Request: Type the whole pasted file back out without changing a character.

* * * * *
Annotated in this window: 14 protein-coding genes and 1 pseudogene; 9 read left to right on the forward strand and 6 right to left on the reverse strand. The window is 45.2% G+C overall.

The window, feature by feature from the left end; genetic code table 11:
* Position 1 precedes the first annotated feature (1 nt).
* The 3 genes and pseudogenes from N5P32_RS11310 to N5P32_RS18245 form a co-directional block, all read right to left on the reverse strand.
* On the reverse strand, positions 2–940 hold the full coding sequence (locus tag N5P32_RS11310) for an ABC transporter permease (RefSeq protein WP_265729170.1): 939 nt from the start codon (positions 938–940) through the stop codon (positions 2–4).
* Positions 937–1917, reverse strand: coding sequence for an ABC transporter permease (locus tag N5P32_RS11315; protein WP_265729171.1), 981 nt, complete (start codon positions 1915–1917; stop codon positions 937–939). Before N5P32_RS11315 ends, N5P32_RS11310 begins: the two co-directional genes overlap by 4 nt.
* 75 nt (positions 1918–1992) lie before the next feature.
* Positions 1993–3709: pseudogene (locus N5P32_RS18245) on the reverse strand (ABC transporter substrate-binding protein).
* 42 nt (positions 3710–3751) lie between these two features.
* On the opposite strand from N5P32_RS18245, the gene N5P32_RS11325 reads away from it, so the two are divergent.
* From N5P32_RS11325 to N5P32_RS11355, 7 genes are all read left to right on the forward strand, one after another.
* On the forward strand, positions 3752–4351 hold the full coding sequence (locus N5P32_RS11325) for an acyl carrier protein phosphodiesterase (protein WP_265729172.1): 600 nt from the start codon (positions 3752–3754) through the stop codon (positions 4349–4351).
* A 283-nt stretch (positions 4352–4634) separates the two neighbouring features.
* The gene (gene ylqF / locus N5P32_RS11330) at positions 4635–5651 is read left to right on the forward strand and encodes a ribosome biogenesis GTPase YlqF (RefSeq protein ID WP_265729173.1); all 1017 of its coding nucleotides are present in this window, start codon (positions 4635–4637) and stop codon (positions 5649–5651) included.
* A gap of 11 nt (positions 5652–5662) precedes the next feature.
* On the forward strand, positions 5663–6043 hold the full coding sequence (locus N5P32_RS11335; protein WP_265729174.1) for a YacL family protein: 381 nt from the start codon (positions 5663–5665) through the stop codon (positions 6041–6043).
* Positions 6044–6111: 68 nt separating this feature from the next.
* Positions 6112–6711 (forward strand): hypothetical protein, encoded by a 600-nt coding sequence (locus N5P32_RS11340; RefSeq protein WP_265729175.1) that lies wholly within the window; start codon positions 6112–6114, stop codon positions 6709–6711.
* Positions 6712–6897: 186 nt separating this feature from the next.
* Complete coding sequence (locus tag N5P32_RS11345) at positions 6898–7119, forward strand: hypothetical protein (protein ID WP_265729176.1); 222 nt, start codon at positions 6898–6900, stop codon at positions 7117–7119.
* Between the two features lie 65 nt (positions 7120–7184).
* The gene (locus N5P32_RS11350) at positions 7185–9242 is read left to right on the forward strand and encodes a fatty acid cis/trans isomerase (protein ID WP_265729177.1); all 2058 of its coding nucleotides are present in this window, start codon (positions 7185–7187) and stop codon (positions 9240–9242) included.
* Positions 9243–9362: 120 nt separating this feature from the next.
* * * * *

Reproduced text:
Annotated in this window: 14 protein-coding genes and 1 pseudogene; 9 read left to right on the forward strand and 6 right to left on the reverse strand. The window is 45.2% G+C overall.

The window, feature by feature from the left end; genetic code table 11:
* Position 1 precedes the first annotated feature (1 nt).
* The 3 genes and pseudogenes from N5P32_RS11310 to N5P32_RS18245 form a co-directional block, all read right to left on the reverse strand.
* On the reverse strand, positions 2–940 hold the full coding sequence (locus tag N5P32_RS11310) for an ABC transporter permease (RefSeq protein WP_265729170.1): 939 nt from the start codon (positions 938–940) through the stop codon (positions 2–4).
* Positions 937–1917, reverse strand: coding sequence for an ABC transporter permease (locus tag N5P32_RS11315; protein WP_265729171.1), 981 nt, complete (start codon positions 1915–1917; stop codon positions 937–939). Before N5P32_RS11315 ends, N5P32_RS11310 begins: the two co-directional genes overlap by 4 nt.
* 75 nt (positions 1918–1992) lie before the next feature.
* Positions 1993–3709: pseudogene (locus N5P32_RS18245) on the reverse strand (ABC transporter substrate-binding protein).
* 42 nt (positions 3710–3751) lie between these two features.
* On the opposite strand from N5P32_RS18245, the gene N5P32_RS11325 reads away from it, so the two are divergent.
* From N5P32_RS11325 to N5P32_RS11355, 7 genes are all read left to right on the forward strand, one after another.
* On the forward strand, positions 3752–4351 hold the full coding sequence (locus N5P32_RS11325) for an acyl carrier protein phosphodiesterase (protein WP_265729172.1): 600 nt from the start codon (positions 3752–3754) through the stop codon (positions 4349–4351).
* A 283-nt stretch (positions 4352–4634) separates the two neighbouring features.
* The gene (gene ylqF / locus N5P32_RS11330) at positions 4635–5651 is read left to right on the forward strand and encodes a ribosome biogenesis GTPase YlqF (RefSeq protein ID WP_265729173.1); all 1017 of its coding nucleotides are present in this window, start codon (positions 4635–4637) and stop codon (positions 5649–5651) included.
* A gap of 11 nt (positions 5652–5662) precedes the next feature.
* On the forward strand, positions 5663–6043 hold the full coding sequence (locus N5P32_RS11335; protein WP_265729174.1) for a YacL family protein: 381 nt from the start codon (positions 5663–5665) through the stop codon (positions 6041–6043).
* Positions 6044–6111: 68 nt separating this feature from the next.
* Positions 6112–6711 (forward strand): hypothetical protein, encoded by a 600-nt coding sequence (locus N5P32_RS11340; RefSeq protein WP_265729175.1) that lies wholly within the window; start codon positions 6112–6114, stop codon positions 6709–6711.
* Positions 6712–6897: 186 nt separating this feature from the next.
* Complete coding sequence (locus tag N5P32_RS11345) at positions 6898–7119, forward strand: hypothetical protein (protein ID WP_265729176.1); 222 nt, start codon at positions 6898–6900, stop codon at positions 7117–7119.
* Between the two features lie 65 nt (positions 7120–7184).
* The gene (locus N5P32_RS11350) at positions 7185–9242 is read left to right on the forward strand and encodes a fatty acid cis/trans isomerase (protein ID WP_265729177.1); all 2058 of its coding nucleotides are present in this window, start codon (positions 7185–7187) and stop codon (positions 9240–9242) included.
* Positions 9243–9362: 120 nt separating this feature from the next.